There was no soft sentimentality in his friendship, no cajolery, but the wise counsel and the healthy advice. If any time he gave his criticism, it was always given with a view to help and encourage. It did not matter what was the request; if within his power he would do it. There was no necessity to plead your cause with him; his help was given readily. Instances of his kindness could easily be multiplied. A walk in the Park with him revealed the kind and sympathetic heart. Anecdotes from the past, practical suggestions for the future and an encouraging word for the present were the topics during the walk. It was an inspiration to spend those moments with him.
It was at such times one gained confidence and felt secure that here at least was a friend ready to help. The first impression perhaps was not always favourable, for we are not all build alike, but to go once with him, arm-in-arm, around the Park settled the matter at once. The request to accompany him could never be refused. It was only the initiated knew. As the months rolled on the walk was shortened, until at last, the goal was only as the corner of the Park School. If the walk became less, the friendship never failed.
And what a glimpse we can gave of his at Home! Amongst his papers and books lie ones in his sphere. Though he may be busy with his pen, everything was set aside to welcome the visitor. The conversation would begin with the events of the day or any general topic; then it would narrow down to any news concerning the friends and members of Hen dy Cwrdd. He was always, even unto the end, pleased to hear and to know any good news about the cause he had so much at heart. Reference would be perhaps, be made to the letters and postcards sent him from all parts of the country, seeking information about this, that, and the others. One would ask for the date of some event; another would ask for the name of somebody’s grandfather, and still another for an explanation of some local item of interest. His patience was endless in matters if this description. How many I wonder in our country, are indebted to him for services rendered and information given by letter or postcard?
Again, his books were always characteristic of him viz., he was very cautious lest he should in any way bias the mind of the seeker of truth. He was never ready to help another in the search for what he wanted, but he took care not to colour the result with his own opinion. It was an integral part of his faith that every man should be free to form his own opinion of life. If there happened to be a difference of opinion, the welcome given was none of the less sincere and true.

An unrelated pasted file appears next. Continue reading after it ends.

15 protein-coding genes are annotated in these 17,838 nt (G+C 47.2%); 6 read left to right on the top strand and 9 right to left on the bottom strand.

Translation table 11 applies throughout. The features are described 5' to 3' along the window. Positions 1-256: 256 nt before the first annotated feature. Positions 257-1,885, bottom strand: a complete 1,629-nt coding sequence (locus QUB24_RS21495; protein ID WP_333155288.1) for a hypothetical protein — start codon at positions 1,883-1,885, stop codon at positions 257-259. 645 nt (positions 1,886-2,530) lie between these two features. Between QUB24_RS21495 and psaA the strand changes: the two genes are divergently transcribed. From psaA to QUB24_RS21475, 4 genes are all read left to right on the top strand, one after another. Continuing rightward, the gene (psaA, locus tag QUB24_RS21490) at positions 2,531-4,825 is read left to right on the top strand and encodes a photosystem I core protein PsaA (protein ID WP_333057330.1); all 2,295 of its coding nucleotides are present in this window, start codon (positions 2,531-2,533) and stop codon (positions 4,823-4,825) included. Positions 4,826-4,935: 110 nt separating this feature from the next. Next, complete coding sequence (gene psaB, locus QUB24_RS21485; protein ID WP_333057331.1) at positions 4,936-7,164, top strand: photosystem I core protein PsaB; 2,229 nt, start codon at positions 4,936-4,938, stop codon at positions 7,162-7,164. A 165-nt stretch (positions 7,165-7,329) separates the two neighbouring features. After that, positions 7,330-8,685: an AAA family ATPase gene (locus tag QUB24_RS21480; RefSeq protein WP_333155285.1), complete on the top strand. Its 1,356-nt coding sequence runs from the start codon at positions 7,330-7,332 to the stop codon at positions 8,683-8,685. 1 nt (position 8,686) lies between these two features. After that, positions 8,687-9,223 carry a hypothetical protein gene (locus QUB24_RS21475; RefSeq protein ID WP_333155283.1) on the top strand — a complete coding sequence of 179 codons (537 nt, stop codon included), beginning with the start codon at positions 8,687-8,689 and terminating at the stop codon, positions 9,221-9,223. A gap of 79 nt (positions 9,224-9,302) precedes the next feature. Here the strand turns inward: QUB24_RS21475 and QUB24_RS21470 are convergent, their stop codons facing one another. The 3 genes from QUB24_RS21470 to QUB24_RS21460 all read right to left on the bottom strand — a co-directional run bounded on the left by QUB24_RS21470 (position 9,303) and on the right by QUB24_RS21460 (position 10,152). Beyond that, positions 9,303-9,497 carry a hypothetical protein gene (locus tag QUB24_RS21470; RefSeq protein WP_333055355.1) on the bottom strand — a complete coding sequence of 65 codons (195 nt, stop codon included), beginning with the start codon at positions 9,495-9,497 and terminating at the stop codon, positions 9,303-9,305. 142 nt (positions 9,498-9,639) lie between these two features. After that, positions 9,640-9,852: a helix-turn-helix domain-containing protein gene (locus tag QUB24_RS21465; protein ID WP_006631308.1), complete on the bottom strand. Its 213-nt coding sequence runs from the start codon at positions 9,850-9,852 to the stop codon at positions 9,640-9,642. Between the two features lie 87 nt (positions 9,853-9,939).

Broniestyn had an open door for friends of all description and the human element was as free and healthy there as the morning breeze.
At the house! I must leave untouched the home ties of Broniestyn, for no words of mine would ever do justice to those sacred things, the children’s love for him, and his love for them. These things are too precious to be exposed.
Another glimpse of him was can have at the service. After his retirement from the pulpit, no one was ever more faithful as the services. While he could he was present both at the morning and evening service. It was an inspiration to see him in the pew, His presence will be missed and particularly so his “Amen” at the close of service, which sounded as a benediction.
Years of experience, sympathy with the work, and an intense appreciation of spiritual things were implied in that “Amen”. We shall all miss it. The service was everything to him. He wanted the service to be an artistic unity. The hymns, the prayers, the lessons and the sermon were to convey the message to the heart of the worshipper. The very order of the hymns was important, and no one was more pleased than he when the service attained a fitting climax.
And here again we find the same sympathy with the ministers. No one knew of the difficulties and trials of pulpit work better than he did, and hence his sympathy with the preacher. He would express his appreciation of the sermon and the service in the appropriate manner, and in the “Gyfeillach” on Sunday evening his few remarks would be most encouraging.
But to see him at his best it was necessary to be at the Hen dy Cwrdd on a Sunday morning at a Communion Service. Words fail to convey the impression; they are not adequate to express such an experience. No ostentation, no rhetoric, but a heartfelt communion which carried conviction and peace to the hearts of those present. The English word “unction” is too meagre in its associations to describe such a morning service, and we must turn to the Welsh, with its deeper and wider connotation, and the initiated will know what is suggested by the words, “eneiniad y cymunded”.
Those are unforgetable mornings to many a heart who had the privilege to be present. I have heard many of the sentences uttered on those memorable occasions, repeated by the older members of Hen dy Cwrdd, and their fragrance will remain to the end.
All his life had been linked to the ministry, and he had stated only a few days before his death that if he had his live over again, he would choose the ministry as his sphere of work. Hen dy Cwrdd and the Rev R.J. Jones will ever be associated in our minds, for it is impossible to think of the one without thinking of the other. History records that Queen Mary declared that on her death. “Calais” would be found written on her heart, and more appropriate still is to say so in the case of the Rev R.J. Jones. Had we but eyes to see, one name would be found written on his heart, and that name would be Hen dy Cwrdd.
It is our turn to say farewell to him, but the next time we will meet, it will be his delight to give us his word of Welcome.
“One ship drives East, and another drives West.
With the self-same winds that blow;
Tis the set of the sail and the gales,
Which tell us the way they go;
Like the winds of the sea are the ways of Fate,
As we voyage along through life;
Tis the set of the soul that decides its goal
And not the calm of the strife”
|There is nothing like the university of experience for those who are determined to get on.|